August 23, 2011
>Hope Rekindled at 2011 Student Ambassador Summit
Eighth grader Carly F. is already back at school in Arizona, attending band practice, catching up with friends about her summer and working with her school’s administration to ensure a safe and inclusive learning environment for her peers. A few weeks back, while preparing for her return to school, Carly wrote this entry about what she took away from the 2011 Safe Schools Media Summit.
It was July 16th, the night before I was scheduled to hop on a plane at a small airport in Tucson, Arizona and fly on my own for the first time to none other than the huge collection of terminals and gates that are the LAX airport in Los Angeles. Unfortunately, like many of the other ambassadors, I could not sleep. I was both excited and anxious to see what the next four days would hold in store for me. I had never been an ambassador; in fact, I’d never really done anything with GLSEN before. I didn’t know what to expect, though I did anticipate that I would have a good time and that I would learn some new things and maybe make a few new friends.
Well it only took me about five minutes waiting at baggage claim, where I met a few of my fellow ambassadors for the first time, to realize that I had been completely wrong. The summit was so much more than what I had thought it would be, as were the other ambassadors. As soon as we started talking I felt an instant connection to them, and more than that, I felt like I could really be myself around them. As I met each of the other ambassadors I grew more and more certain that the 18 of us would become close friends as the summit went on.
The next four days went by way too fast, in a blur of activities and workshops that were both fun and extremely informative. Not only did we learn about the issues of LGBT-bullying, harassment, and discrimination in schools, we also learned how to utilize the media to bring awareness to them. We toured television studios, watched a news broadcast live, talked to experts in the field, and yes, we saw “Harry Potter.”
One thing is for sure, we learned a lot over the course of the summit. But out of all the workshops and activities we did, I think the most valuable experience I had was meeting the other ambassadors and hearing their stories. Each one of them were so special, fun to be around, and completely amazing, and saying goodbye to them at the end of the summit was one of the hardest things I’ve ever had to do. Getting to know them throughout the week, as well as hearing their stories, was an honor. As an ally, I’ve never really had to face a lot of bullying or a lack of acceptance. I’ve never gone through the difficulties of coming out. The fact that they were able to do all these things and even go a step further by tirelessly working to make it easier for other young members of the LGBT community blew me away.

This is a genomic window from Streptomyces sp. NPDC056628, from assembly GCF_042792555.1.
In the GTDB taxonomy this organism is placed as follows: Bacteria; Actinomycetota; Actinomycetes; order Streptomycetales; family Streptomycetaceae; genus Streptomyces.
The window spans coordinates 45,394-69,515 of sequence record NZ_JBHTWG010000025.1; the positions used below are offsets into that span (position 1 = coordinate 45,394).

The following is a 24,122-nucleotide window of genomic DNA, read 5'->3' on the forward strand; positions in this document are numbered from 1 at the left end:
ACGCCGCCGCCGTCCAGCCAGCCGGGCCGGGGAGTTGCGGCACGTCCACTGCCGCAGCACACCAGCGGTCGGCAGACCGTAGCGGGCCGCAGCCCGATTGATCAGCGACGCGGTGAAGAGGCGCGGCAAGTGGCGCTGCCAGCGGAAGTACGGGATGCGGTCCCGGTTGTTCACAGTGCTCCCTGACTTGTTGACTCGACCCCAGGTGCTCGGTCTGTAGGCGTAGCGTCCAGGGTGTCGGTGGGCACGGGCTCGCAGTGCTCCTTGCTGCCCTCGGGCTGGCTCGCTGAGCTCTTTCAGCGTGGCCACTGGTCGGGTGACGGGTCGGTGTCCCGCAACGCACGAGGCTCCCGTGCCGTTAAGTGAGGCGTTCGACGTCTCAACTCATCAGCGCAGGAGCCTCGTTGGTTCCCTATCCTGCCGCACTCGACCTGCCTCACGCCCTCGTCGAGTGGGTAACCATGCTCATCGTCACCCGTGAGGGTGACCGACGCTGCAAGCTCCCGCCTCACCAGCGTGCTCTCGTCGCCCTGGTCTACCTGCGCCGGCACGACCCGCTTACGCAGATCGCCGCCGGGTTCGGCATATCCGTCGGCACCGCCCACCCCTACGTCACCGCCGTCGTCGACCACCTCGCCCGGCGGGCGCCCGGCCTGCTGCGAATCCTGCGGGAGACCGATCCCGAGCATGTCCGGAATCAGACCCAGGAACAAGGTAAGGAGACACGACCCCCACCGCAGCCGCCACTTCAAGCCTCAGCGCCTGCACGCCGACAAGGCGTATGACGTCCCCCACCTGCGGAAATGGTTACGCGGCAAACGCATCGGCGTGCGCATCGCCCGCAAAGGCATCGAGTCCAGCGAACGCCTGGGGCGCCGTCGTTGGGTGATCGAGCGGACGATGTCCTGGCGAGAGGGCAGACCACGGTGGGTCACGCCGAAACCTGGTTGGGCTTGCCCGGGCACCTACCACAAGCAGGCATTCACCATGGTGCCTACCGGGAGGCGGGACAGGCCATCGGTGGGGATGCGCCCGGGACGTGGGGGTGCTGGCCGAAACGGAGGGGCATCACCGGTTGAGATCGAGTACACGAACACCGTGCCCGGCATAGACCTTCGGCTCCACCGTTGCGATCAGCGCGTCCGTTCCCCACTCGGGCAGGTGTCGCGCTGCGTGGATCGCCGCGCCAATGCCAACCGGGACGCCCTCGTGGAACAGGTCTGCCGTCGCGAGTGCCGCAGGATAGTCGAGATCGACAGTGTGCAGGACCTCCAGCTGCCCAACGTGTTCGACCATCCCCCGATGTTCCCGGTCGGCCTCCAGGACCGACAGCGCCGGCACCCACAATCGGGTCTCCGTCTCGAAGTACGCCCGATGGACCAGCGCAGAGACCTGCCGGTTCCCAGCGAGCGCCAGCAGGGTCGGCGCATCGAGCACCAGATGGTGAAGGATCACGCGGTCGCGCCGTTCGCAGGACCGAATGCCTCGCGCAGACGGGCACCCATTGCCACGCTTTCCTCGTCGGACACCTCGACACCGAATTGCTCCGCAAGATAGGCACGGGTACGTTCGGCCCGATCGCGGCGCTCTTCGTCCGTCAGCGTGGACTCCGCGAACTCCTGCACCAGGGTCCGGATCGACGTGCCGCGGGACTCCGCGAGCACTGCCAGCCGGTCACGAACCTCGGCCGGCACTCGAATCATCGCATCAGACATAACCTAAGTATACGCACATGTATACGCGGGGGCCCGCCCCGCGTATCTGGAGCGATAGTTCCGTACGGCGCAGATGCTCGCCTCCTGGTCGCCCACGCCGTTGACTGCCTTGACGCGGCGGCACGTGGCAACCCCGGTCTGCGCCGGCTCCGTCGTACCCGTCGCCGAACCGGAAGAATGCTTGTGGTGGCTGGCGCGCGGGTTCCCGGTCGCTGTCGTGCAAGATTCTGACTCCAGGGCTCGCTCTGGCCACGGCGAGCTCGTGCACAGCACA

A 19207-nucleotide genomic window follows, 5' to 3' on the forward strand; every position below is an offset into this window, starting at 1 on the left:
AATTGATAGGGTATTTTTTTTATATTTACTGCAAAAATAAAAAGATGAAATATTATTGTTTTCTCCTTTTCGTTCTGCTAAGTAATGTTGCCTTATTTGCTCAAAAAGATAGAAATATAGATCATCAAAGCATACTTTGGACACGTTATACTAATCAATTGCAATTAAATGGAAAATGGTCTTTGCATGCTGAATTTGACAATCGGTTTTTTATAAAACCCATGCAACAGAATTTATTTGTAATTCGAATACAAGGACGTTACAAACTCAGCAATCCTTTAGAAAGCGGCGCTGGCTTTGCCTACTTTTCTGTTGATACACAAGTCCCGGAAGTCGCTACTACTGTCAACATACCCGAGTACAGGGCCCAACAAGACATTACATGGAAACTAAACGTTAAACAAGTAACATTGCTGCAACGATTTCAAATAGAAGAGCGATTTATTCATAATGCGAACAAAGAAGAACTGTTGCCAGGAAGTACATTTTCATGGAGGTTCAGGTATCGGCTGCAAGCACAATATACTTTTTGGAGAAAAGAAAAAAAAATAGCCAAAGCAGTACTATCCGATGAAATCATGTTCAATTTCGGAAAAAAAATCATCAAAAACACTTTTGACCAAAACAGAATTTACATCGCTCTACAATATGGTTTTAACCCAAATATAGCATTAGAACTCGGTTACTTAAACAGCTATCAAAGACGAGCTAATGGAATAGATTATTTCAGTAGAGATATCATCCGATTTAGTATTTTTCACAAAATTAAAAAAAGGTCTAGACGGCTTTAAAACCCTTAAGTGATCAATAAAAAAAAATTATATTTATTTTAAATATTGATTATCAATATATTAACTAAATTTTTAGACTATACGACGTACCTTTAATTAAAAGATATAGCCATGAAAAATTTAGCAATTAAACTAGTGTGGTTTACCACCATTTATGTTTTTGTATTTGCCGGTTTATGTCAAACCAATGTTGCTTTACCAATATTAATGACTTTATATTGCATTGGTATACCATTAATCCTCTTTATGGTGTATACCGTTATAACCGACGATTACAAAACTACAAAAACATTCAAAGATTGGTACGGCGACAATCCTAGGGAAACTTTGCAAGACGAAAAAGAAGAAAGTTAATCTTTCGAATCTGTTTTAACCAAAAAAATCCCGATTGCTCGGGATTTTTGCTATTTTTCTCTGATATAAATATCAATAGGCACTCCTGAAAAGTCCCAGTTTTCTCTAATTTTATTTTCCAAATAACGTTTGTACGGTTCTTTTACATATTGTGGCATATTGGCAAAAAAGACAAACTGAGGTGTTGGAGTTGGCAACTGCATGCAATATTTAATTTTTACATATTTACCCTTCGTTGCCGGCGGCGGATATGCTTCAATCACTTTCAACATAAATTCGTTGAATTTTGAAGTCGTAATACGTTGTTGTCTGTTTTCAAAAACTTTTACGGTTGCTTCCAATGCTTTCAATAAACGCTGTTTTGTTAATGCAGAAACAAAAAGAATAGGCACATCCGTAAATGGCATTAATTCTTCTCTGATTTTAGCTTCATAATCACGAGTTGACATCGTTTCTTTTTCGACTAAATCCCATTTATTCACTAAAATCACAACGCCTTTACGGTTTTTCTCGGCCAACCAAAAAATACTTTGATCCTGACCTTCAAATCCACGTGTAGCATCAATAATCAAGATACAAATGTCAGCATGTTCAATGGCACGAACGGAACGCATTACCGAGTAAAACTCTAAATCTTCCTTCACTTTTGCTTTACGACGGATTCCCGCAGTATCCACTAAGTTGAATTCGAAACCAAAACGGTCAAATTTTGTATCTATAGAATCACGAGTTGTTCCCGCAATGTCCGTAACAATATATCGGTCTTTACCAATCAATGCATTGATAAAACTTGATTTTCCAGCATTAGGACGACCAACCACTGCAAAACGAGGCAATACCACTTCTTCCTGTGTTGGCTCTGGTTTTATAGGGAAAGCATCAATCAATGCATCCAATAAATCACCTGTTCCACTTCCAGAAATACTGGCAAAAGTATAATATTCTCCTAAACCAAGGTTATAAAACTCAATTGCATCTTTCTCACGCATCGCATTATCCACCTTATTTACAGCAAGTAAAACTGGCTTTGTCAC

Last April, when I attempted to organize a Day of Silence at my school and it was met with school-resistance, I became really discouraged. I had almost given up on trying to make my school a safer and more inclusive place for all LGBT students. But after meeting these 17 people who have made such great accomplishments in their own communities, I have been empowered to continue my own efforts to bring all the things I learned at the summit into my school and town. Because of them, I know it’s possible to have schools where all students, no matter their gender identity or sexual orientation, are treated with the respect they deserve, and can get a good education without having to constantly worry about being bullied or harassed.
The GLSEN Media Summit was one of the best experiences I have ever had and one I know I will carry with me for the rest of my life. And although it may not be easy, I hope that over the next year I can use all that I have learned and really make a difference for all the LGBT youth out there who may still be struggling with coming out or struggling with bullying. Though I am sad the summit is over I couldn’t be more excited for the year ahead!